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CASE STUDY: learning from ancient wisdom

Nicola Graydon

1st January, 2008

What can indigenous wisdom teach us about how to better live within our environmental means? Maestro Tlakaelel has some tips

'When we talk about time, we talk about the future and the past, when all that really exists is the present'

I had wanted to talk to Maestro Tlakaelel about the end of the world. My head was full of the Mayan prophecy of 2012, when the mythic calendar of that ancient culture ends, a sure sign for many of a global environmental catastrophe. I was sure this 87-year-old Mexica-Tolteca elder, who has been instrumental in bringing indigenous wisdom to political and environmental forums throughout the world, was going to tell me what to expect. Or at least tell me where to run.

When I finally caught up with him, however, in Sedona, Arizona, he confounded my expectations with an entirely different vision of our trajectory. He was here on the last leg of a world tour, with a schedule that would challenge most 30-somethings, let alone an octogenarian recovering from a recent bout with cancer.

My first encounter was a talk in the adobe-style centre of the Ringing Rocks Foundation, an organisation committed to the preservation of healing traditions around the world. It was standing-room only. Tlakaelel, flanked by his long-time friend, collaborator and translator Bert Gunn, spoke for more than two hours about healing, herbs, death and spiritual medicine.

‘We are no different from spirit,’ he said. ‘We are spirit. I am not what you see. I am not this body. I am my spirit within this body here. And soon I will be free to integrate myself with Great Spirit. I will be released from this prison.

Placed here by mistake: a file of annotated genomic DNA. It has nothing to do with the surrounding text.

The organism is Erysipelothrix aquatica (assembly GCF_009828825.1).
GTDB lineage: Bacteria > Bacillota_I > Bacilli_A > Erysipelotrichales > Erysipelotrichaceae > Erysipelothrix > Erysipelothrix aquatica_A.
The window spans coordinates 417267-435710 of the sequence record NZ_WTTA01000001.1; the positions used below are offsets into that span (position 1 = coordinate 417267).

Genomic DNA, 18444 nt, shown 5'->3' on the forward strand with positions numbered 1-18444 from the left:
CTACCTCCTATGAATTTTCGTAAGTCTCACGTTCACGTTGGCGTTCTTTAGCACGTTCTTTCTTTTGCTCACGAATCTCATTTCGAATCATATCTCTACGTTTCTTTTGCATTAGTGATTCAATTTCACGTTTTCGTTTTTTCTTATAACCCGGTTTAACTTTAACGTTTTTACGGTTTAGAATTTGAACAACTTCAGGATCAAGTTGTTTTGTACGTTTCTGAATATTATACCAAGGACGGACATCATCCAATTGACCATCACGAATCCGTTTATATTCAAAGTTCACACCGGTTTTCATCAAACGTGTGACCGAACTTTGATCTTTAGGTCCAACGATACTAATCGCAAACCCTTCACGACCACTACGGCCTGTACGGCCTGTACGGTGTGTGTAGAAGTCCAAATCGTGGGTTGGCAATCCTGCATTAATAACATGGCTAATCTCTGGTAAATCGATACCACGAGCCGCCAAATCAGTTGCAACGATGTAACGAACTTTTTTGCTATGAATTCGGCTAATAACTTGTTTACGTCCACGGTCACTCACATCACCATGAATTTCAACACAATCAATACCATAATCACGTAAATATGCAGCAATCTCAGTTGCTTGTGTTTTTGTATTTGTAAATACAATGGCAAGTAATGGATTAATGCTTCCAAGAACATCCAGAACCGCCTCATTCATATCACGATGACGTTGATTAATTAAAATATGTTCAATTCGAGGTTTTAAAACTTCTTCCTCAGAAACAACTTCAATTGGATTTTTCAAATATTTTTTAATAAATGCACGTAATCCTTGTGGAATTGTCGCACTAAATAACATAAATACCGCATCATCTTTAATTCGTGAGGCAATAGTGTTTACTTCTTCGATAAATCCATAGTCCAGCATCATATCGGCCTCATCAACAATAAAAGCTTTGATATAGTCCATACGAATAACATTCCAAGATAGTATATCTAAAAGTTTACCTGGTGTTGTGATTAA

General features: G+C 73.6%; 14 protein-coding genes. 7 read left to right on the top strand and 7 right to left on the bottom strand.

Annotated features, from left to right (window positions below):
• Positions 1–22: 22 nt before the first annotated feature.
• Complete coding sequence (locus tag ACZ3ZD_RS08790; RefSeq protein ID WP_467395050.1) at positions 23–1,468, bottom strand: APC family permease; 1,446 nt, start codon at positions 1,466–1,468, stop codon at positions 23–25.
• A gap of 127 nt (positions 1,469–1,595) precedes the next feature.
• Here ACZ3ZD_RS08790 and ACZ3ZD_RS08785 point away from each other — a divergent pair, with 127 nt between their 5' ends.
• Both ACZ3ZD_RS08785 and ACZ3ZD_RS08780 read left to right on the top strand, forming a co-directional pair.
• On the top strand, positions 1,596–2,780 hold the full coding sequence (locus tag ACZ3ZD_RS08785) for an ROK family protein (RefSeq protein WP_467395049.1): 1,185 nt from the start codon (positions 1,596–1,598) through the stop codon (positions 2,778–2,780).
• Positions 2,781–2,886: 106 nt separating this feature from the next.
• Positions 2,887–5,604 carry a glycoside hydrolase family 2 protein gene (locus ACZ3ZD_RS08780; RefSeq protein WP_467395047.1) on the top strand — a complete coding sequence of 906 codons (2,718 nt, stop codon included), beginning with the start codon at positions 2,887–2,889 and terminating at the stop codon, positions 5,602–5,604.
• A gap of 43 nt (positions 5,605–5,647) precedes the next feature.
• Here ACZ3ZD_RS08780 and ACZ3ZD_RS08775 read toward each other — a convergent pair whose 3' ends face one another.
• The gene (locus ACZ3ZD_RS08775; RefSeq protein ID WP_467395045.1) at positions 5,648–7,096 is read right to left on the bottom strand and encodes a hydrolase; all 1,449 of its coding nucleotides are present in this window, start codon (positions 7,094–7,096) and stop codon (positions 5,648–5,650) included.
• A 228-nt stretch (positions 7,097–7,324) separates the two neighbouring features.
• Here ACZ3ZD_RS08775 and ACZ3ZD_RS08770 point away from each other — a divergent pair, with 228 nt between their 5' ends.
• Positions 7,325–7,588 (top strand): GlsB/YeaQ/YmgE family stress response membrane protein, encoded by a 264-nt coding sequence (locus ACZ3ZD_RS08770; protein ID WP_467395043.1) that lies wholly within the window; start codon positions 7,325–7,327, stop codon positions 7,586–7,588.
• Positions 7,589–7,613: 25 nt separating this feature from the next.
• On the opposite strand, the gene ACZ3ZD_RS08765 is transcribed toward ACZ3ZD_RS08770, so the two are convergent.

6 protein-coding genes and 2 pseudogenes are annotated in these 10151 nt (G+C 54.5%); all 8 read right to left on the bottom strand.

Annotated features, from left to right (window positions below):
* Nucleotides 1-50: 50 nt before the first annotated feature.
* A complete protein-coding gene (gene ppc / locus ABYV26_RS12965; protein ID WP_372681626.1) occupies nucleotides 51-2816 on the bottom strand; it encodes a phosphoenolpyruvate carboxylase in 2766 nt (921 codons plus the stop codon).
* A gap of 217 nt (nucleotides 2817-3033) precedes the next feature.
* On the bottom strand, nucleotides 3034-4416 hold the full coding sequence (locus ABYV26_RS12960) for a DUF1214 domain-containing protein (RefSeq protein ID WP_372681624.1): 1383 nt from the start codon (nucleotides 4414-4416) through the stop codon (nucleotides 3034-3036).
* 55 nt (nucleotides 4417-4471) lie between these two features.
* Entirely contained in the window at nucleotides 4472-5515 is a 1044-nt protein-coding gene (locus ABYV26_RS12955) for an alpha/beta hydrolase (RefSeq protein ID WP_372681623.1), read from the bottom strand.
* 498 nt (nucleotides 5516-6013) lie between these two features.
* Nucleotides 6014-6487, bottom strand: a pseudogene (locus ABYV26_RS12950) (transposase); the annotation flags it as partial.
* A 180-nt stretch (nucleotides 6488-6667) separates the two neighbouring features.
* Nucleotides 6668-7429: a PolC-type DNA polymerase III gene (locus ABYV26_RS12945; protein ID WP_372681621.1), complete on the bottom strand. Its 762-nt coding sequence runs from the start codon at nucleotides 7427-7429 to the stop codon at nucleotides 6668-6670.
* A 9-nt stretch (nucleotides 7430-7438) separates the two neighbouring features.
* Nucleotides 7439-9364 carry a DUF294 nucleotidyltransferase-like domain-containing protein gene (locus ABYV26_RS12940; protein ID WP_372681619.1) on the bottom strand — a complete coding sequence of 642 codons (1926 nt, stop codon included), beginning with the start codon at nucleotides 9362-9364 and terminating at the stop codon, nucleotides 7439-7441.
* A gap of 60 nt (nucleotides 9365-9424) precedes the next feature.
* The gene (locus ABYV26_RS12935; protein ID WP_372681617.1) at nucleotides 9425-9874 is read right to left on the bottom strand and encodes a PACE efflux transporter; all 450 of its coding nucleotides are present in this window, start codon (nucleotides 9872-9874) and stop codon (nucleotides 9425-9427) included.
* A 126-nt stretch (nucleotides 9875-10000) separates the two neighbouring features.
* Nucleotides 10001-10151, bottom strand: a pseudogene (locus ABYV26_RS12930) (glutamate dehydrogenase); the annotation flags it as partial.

‘Do not forget that nothing is destroyed. Death does not exist. Everything is transformed. Death is a natural passage, a step. Like birth. It is something that we ought to take with joy—although, of course, it is a difficult transition.’

He talked about how we should work with the dying. ‘When you see a friend who is dying, do not leave them alone. The solitude is the worst thing about dying. Use songs, prayers; take their hand and caress their forehead. Nurses and doctors are afraid of touching sick people, but these are difficult moments that we will all pass through. They need to know they are not alone. Say to them, “Don’t be afraid. This is natural. Look into my eyes. You have no pain.” Let them talk about their life, about the beautiful things of life. We are all programmed to be born and to die. It would be good if we could teach our children that death is not a punishment, that we will continue living on the other side.’

Maestro Tlakaelel continued: ‘We are electromagnetic beings. We are pure energy, formed by atoms like everything else in creation, but we use only 12 per cent of our abilities. Our senses are dormant, sleeping. We need to wake up. What is the destiny of the human race? We never ask this question. We constantly ask it of ourselves individually—“Who am I? Where am I going?”—but rarely about our species.